Further, despite the savagery of 2009/10’s cuts, this year is set to see even more, both at Sussex and across the country, so now is the time to get organised and learn from previous struggles. While the campaign at Sussex made impressive gains – especially in winning the unconditional reinstatement of 6 suspended students after a week-long occupation – those small victories only hint at a fraction of the strength that the campaign could have wielded, had it learned the lessons that it did earlier in the year. With the Con-Dem government and more cuts on the horizon, these are lessons that will be of use to all student anti-cuts campaigns.

Anti-cuts feeling was already building among Sussex staff and students at the start of Autumn term last year, and was quickly translated into public meetings and demonstrations. Indeed, the Autumn term saw frustrations lead to two of these demonstrations storming the building in which university Senate meetings were taking place, demanding a vote against proposed cuts. However, the campaign was also slow to formally organise itself. Regular ad-hoc open meetings that followed demonstrations were able to keep the campaign ticking over, and even to grow it significantly over the course of the term, but this year the campaign will be that much more established from the offset, thanks to the recognised importance of clearly advertised mass meetings for drawing people into a campaign. The strength that the campaign showed in winning the reinstatement of suspended students was due to the mass of students and staff involved in it, with organising meetings of over a hundred people and over 800 attending the EGM. This is not a strength that could have existed were the campaign left to a small (formal or informal) organising committee, or, indeed, to a squabbling alliance of sectarian leftist groups – it relies on mass participation.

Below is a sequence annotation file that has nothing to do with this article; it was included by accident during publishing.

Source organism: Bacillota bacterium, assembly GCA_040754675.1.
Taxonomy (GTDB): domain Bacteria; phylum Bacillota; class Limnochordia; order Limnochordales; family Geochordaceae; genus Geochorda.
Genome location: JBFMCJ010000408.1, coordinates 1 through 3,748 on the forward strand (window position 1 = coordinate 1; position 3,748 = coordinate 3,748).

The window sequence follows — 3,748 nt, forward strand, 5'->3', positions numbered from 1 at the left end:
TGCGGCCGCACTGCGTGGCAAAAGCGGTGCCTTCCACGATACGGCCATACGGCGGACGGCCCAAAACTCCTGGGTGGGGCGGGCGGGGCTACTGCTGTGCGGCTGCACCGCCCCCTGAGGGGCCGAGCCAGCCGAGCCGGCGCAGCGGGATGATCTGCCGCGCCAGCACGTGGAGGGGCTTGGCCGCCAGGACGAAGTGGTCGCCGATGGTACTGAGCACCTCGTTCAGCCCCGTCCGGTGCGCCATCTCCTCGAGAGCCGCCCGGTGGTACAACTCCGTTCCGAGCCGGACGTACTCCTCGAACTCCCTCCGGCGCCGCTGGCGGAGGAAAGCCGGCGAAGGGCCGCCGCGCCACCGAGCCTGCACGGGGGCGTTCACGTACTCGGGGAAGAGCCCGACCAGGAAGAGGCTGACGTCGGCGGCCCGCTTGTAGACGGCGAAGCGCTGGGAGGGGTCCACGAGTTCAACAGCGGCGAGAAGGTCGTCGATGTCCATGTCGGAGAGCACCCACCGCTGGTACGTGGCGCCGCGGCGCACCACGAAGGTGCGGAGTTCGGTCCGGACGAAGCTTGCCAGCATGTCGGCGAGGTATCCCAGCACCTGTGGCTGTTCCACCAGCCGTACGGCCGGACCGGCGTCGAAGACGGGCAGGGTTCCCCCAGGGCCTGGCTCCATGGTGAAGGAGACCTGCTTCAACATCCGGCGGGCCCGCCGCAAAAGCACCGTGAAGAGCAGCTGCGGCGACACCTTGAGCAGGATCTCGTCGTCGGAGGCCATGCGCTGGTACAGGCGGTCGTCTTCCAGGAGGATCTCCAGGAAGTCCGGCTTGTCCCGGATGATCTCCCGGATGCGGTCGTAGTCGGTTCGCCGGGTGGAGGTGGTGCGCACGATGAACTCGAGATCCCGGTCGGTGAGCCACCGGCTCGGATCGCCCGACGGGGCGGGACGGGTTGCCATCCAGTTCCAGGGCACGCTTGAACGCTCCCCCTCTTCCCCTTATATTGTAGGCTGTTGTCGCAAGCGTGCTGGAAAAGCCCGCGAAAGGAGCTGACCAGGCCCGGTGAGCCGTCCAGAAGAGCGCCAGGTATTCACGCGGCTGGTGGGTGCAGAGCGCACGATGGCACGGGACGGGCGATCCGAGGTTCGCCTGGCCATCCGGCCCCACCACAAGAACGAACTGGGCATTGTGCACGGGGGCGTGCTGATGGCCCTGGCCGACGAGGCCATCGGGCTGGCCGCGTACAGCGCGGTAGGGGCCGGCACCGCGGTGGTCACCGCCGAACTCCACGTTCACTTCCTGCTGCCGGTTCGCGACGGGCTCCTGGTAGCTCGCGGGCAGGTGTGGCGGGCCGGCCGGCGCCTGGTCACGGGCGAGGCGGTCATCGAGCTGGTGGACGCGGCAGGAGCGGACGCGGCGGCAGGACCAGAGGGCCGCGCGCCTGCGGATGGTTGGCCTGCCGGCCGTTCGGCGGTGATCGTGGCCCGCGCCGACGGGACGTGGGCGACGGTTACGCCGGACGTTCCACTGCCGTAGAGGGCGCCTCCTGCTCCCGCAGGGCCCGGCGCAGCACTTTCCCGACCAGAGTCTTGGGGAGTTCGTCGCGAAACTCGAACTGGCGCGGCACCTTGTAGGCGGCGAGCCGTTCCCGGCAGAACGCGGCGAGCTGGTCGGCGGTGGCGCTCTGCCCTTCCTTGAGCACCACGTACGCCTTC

Equally, the campaign recognised early on the importance of student and staff solidarity. The first two occupations of the campaign were explicitly framed as shows of student support for staff strikes, and campaigners were in regular contact with staff unions on campus, putting the case for direct action. These activities ultimately bore fruit in the two strike days that UCU called, helping to win the downgrading of redundancies from compulsory to ‘voluntary,’ but again they were slow to get off the ground. This year, Sussex Stop the Cuts campaigners will already have these links established, and will hopefully be able to push for earlier and stronger action. Equally, perhaps one of the most significant developments towards the end of the campaign was increased focus on communicating with non-academic staff, a university demographic equally threatened by cuts, but often forgotten by student campaigns. The week-long occupation of a lecture theatre showed the importance of a space in which students and staff can come together to share information and coordinate struggles – for a truly successful campaign, each meeting should approach this form of mass assembly, where all those threatened by cuts can work in solidarity with each other.

However, perhaps the most important that lesson that the Sussex campaign learned, and one it learned fairly quickly, is that mass direct action is where our strength lies. From the student side, the storming and occupation of buildings was a strong feature of the campaign, and the constant reiteration of support for staff action helped to mobilise UCU. When this action was directed towards physically preventing management’s administration of university, they showed that they were threatened by responding with heavy-handed retribution: they fabricated a ‘hostage situation’ during the occupation of the admin building in order to bring riot police onto campus, took out a High Court injunction on further occupations, and suspended six students. Despite this, the campaign had learned where their strength lay, and 700 students demonstrated in support of the suspended six, with 300 of them occupying a lecture theater, openly defying the injunction and demanding full reinstatement of the ‘Sussex Six’. Students, in seizing an organising space, provided an open forum on what education might look like were it freed from the constraints of hierarchy and profit, and management gave in after just 8 days of occupation, proving that direct action gets the goods!